It’s A New Game For EU Hydrocarbon Refiners

December 1, 2011

hydrocarbon engineering - sabin metal corporation



Richard DeSantis, Sabin Metal Corp., USA, analyses how under utilization, and over capacity and profit pressures are presenting new challenges and opportunities to European Refiners.

Hydrocarbon and petrochemical refining represent a major sector of the EU economy, accounting for as much as 1.5% of the EU GDP1 (US$ 16 trillion total, approximately 26% of the world economy). In round numbers, approximately 100 EU crude oil refiners (including those in Switzerland and Norway) produce 90% of transport enengy fuel for the EU and 77% of the feedstock for petrochemical processing.2 This represents nearly 715 million tpy of refining capacity. EU hydrocarbon processors contribute approximately 18% or global capacity and import 82% of their crude, nearly half of this from the Middle East.


hydrocarbon engineering - sabin metal corporation

Figure 1. European primary energy demands (source: PFC Energy).


As to the industry’s impact on European jobs, consider that EU refiners directly employ more than 100,000 people; with over 50,000 people employed in ‘indirect’ jobs in the industry, and perhaps 500,000 people working in associated industries in areas such as technical, logistics, sales and marketing.3 Furthermore, as is the case with most industries, crude oil refining also supports jobs that provide services and equipment such as engineering, production and capital equipment, building, and other infrastructures. Oil refining and distribution in the EU provide approximately € 240 billion /y in duties and taxes from fuel sales alone. Now, after years of growth, the three or four dozen organizations that operate these refineries face a paradigm shift looking forward, with many new challenges in uncharted territory. There are many reasons for this, some of which were predictable and some not. For example, public and government attitudes in most industrialized nations with regard to energy reduction in general, and consumption of fossil fuels in particular, will ultimately have a negative impact on the EU refining industry. Looking ahead, many EU refiners will get squeezed by over capacity, under utilization and increasing costs that will cut deeply into margins and profits. This trend actually began a few years ago and is expected to continue for the foreseeable future.2 In fact, based on current trends, it is widely believed that demand for many hydrocarbon based refined products could drop as much as 20% in the next two decades (compared to 2006)2 (Figure 1).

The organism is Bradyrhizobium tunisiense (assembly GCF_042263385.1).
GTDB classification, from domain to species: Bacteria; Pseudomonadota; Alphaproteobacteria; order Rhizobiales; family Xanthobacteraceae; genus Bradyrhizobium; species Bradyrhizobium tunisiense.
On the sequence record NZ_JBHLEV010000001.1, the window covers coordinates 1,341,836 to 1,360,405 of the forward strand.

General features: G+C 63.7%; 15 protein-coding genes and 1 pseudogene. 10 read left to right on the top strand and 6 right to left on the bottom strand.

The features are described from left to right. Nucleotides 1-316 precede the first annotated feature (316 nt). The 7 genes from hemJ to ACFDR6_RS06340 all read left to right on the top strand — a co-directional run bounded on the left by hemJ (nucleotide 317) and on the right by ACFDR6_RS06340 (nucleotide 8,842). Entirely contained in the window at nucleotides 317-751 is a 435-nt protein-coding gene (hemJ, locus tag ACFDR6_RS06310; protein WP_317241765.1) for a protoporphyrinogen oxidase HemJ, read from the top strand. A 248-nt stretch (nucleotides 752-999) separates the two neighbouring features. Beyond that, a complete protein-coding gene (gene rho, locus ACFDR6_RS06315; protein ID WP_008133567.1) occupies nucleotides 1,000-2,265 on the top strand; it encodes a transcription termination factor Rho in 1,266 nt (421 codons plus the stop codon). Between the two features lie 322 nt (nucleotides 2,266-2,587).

With the current global geopolitical instability, maintaining EU refiners’ ability to meet domestic demand for refined oil products has vital security, economic, industrial and environmental implications. The region’s independent refining system must be capable of ensuring a reliable supply of hydrocarbon and petroleum based products both to EU refineries and other industries dependent upon them. The following recent production statistics offer a useful background on the issue. EU refineries’ total production includes over 50% diesel fuel, which in turn includes transport fuel (vehicles and vessels), as well as heating and industrial fuels. They also produce 22% gasoline. Approximately 15% of fuel utilized for power generation is produced by EU refineries, with smaller portions of lubricants, naphtha, kerosene, LPG, aromatics, sulfur (for fertilizer) and miscellaneous byproducts. The EU refining industry also provides feedstock materials for the European petrochemical sector, representing approximately € 241 billion /y and supporting employment for over 780 000 people.4 Crude oil refining is closely integrated with petrochemicals, which contribute to a major and broad based European economy.

hydrocarbon engineering - sabin metal corporation

Figure 2. Global refining capacity at the end of 2009 (source: PFC Energy).


The impact of a global economic downturn has affected EU refineries with regards to the continuing trend of declining usage of hydrocarbon and petrochemical products in most industrialized nations. A number of factors could potentially influence the future of EU refining. 

In addition to global geopolitical and economic instability, other future challenges facing EU refiners include imposition of stricter emission standards, unstable foreign oil producing governments, competition from Middle East and Indian refiners, terrorism threats, and rising costs that result in lower margins and lower profits.

With regard to refinery emissions standards, new and more stringent environmental regulations are also adding downward pressure on EU refiners’ profitability. Even now, stricter emissions standards have forced many EU refiners to invest significant funds for compliance. As much as US$ 18 billion will be spent in this decade to comply with the new and/or proposed EU standards.2 This, on top of the fact that European refiners have already invested significant resources in order to meet some of the world’s most stringent air/water quality and soil protection rules. One positive result: the amount of sulfur emitted by EU refineries has been cut in half since 1998, according to PFC Energy and the EU.